Three minutes is a lifetime if you are a piece of toast or a soft-poached egg
An hour is a lifetime if you are a cake in the oven or a storm cloud
Three weeks is a lifetime if you are a bar of soap
Six months is a lifetime if you are a bedbug
A year is a lifetime if you are a giant jellyfish

What interesting ways would you describe time?

The Secrets of Magnolia Moon by Edwina Wyatt is perfect if you like gentle stories about friendship and families and enjoy solving problems. It is a 'just the right size' hardcover book with a stunning front cover, gorgeous nature-filled endpapers and whimsical illustrations by Katherine Quinn. I hope there will be more secrets and adventures for Magnolia Moon.

Happy reading!

We're getting special visitors
this term.

Kids from the bush who
want to swim at Manly.
They're driving a long way,
just for a dip.

Some of them 
have never seen 
the ocean. Imagine that!

I don't know about you, but I am always intrigued to know what sparks the idea for an author's book. Pip Harry's spark came when she was sitting on the sand after a swim at the beach. As she watched a group of country school children visiting the beach for the first time, running along the sand, playing in the waves and exploring rock pools and building sandcastles, Pip wondered how the trip would affect their lives and the lives of the families who hosted them.

The Little Wave is a about three very different kids with their own challenges. Their lives connect when a city school plans to bring a country class from Mullin to visit the beach at Manly. Together Noah, Lottie and Jack discover the power of friendship, courage and being true to yourself. 

Noah has no fear when surfing, but doesn't know how to stand up to bullying from his best mate.

Lottie is fascinated by bugs, but worries about her dad who has filled their house with junk.

Jack wants to be a cricket star, but has to do well at school if he wants to see the ocean.

How do a surfer grommet and a a bug collector from the city and a cricket player from the country become friends? 

Discover what happens when Mr M surprisingly pairs Noah and Lottie to organise the class fundraiser and how being pen pals helps Jack and Noah to encourage each other.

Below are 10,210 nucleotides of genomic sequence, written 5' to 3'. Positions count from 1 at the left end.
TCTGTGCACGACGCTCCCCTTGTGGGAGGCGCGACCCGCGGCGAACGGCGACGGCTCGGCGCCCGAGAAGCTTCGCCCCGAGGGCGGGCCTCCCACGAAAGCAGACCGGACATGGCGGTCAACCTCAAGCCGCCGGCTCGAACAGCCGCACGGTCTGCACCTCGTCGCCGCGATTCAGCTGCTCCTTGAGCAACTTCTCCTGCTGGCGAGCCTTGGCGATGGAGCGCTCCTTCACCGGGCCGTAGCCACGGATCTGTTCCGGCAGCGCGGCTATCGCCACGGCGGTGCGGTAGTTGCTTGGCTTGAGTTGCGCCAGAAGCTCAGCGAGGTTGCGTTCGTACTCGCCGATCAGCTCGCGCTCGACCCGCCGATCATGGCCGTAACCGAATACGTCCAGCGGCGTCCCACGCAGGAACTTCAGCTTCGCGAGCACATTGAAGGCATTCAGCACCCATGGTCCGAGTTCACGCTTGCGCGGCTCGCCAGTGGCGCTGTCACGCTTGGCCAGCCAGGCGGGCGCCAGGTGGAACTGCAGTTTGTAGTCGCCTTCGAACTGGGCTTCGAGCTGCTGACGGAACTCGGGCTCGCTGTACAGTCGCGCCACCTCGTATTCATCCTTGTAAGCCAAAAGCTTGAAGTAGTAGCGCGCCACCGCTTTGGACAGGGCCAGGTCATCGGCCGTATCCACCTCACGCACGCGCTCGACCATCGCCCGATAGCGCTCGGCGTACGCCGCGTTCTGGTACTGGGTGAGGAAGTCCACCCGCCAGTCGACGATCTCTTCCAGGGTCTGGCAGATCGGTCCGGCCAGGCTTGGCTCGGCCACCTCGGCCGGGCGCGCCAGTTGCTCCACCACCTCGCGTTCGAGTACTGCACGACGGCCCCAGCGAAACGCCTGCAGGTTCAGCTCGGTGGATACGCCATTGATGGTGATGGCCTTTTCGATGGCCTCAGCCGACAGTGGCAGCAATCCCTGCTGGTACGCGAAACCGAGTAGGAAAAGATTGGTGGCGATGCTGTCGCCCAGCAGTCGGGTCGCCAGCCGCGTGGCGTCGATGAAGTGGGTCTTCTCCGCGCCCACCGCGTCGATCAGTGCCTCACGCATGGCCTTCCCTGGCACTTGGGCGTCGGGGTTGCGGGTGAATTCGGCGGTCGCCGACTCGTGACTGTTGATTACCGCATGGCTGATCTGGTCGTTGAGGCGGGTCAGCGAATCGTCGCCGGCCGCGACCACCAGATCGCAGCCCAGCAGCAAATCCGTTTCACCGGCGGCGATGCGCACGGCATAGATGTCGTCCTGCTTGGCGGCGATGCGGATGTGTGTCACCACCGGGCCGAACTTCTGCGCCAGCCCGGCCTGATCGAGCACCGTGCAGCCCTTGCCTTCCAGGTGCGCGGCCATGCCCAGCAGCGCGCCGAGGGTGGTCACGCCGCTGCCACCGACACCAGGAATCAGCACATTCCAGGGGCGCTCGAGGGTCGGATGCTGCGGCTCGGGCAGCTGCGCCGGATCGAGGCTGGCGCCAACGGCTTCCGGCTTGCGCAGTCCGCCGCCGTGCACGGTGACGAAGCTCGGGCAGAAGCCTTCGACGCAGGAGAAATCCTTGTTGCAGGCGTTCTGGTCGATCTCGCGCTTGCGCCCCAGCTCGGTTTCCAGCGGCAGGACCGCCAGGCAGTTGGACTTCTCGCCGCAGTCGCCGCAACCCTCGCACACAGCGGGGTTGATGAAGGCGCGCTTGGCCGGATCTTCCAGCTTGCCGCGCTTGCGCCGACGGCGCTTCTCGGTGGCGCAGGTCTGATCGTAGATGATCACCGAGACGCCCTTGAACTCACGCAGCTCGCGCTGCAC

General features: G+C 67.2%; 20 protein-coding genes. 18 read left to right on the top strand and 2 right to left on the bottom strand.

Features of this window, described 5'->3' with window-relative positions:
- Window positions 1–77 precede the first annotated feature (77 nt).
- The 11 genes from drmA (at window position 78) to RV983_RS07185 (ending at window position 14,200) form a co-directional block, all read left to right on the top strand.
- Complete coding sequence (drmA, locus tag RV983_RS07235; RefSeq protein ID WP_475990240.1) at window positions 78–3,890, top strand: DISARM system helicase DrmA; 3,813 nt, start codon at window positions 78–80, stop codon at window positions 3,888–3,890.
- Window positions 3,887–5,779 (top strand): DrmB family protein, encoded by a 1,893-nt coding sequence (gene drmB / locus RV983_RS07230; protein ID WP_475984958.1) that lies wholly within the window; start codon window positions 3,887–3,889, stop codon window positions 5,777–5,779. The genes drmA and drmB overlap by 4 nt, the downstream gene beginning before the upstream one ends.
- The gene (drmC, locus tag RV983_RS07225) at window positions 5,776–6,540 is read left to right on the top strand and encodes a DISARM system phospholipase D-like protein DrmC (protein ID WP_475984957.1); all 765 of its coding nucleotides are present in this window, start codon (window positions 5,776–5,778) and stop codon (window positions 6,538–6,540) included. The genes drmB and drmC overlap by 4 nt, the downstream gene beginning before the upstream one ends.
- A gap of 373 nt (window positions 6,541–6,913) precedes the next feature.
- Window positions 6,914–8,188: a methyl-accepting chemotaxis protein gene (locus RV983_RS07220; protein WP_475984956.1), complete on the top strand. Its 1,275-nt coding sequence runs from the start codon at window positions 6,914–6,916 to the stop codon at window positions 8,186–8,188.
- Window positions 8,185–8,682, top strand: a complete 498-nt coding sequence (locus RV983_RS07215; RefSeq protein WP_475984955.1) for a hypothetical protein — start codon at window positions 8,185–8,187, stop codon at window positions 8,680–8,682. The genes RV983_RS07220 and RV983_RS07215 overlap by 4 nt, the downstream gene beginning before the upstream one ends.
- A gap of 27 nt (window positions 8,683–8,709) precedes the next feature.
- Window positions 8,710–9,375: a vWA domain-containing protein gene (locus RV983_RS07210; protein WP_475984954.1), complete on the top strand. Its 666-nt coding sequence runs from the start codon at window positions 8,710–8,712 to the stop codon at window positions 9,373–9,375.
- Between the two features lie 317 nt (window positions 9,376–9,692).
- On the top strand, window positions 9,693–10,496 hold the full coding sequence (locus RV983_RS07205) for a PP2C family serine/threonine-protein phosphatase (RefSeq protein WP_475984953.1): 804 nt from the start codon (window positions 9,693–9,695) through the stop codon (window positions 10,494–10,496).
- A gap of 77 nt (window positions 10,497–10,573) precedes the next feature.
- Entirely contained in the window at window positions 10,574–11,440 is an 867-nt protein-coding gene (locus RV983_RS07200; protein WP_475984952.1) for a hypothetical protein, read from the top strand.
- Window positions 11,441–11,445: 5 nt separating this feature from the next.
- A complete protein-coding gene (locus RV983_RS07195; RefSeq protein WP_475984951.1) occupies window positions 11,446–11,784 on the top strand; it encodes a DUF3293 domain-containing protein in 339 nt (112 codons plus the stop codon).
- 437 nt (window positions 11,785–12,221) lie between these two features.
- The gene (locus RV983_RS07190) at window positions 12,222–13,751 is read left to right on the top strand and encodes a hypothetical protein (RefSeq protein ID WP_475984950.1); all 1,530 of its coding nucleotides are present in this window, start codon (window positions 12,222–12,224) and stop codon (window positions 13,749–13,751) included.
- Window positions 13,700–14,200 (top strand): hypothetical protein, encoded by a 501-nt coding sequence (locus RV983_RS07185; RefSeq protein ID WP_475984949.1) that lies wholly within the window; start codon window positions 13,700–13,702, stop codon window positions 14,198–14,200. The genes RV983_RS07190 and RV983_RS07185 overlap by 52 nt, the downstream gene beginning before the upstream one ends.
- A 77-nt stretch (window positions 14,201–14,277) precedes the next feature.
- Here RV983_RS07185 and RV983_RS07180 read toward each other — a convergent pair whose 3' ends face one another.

The Little Wave is a verse novel written in the first person point of view. This gives readers a window into the thoughts and feelings of Noah, Lottie and Jack as they tell their part of the story. Verse novels are easy to read (but not easy to write!) Their authors often use imagery to paint pictures for readers. This is how Noah describes surfing

Being on a wave
is like riding 
a rolling ball of energy
that's travelled hundreds of kays
across the ocean.

and how Lottie feels when she is ignored on the bus

I feel
like a shiny helium balloon
slowly deflating.

If you have enjoyed reading Kathryn Apel's verse novels, or like reading about kids like you, books about friendship or a story that simply makes you feel good, then The Little Wave is a book you need to read!

The vibrant cover by Sophie Beer captures the beach setting and warmth of this story. Look out for the little symbols Sophie has added to each of the character's chapter headings.

This is Pip Harry's first verse novel...I hope there will be more to come!

Happy reading!

Teacher notes

Our roof is noisy!
Thump!
Thump!
Thump!

Our favourite hippopotamus is back and this time he's having lots of fun getting ready for Christmas in There's a Hippopotamus on Our Roof Eating Christmas Cake. A perfect book to add to your Christmas collection!

Deborah Niland's classic illustrations show hippo busy writing his present list (that's a LOT of cakes), having messy fun icing his large Christmas cake, doing a special Christmas cake dance, some Christmassy dressing up and singing Carols by Cakelight. The little boy in the house below is also excitedly getting ready for Christmas with his family and has made a scrumptious Christmas present for his hippopotamus friend.

What does your family do to get ready for Christmas? Do you have a favourite activity?

There are lots of fun Christmas activities for you to download in this Hippo Christmas Activity Pack

Hazel Edwards wrote her first hippopotamus book There's A Hippopotamus on Our Caravan Roof Eating Cake in 1980 and this is the seventh book about her much loved hippopotamus. These days, Hazel is often called 'The Hippo Lady'! 

Do you have a favourite hippopotamus book by Hazel?

Happy Christmas reading!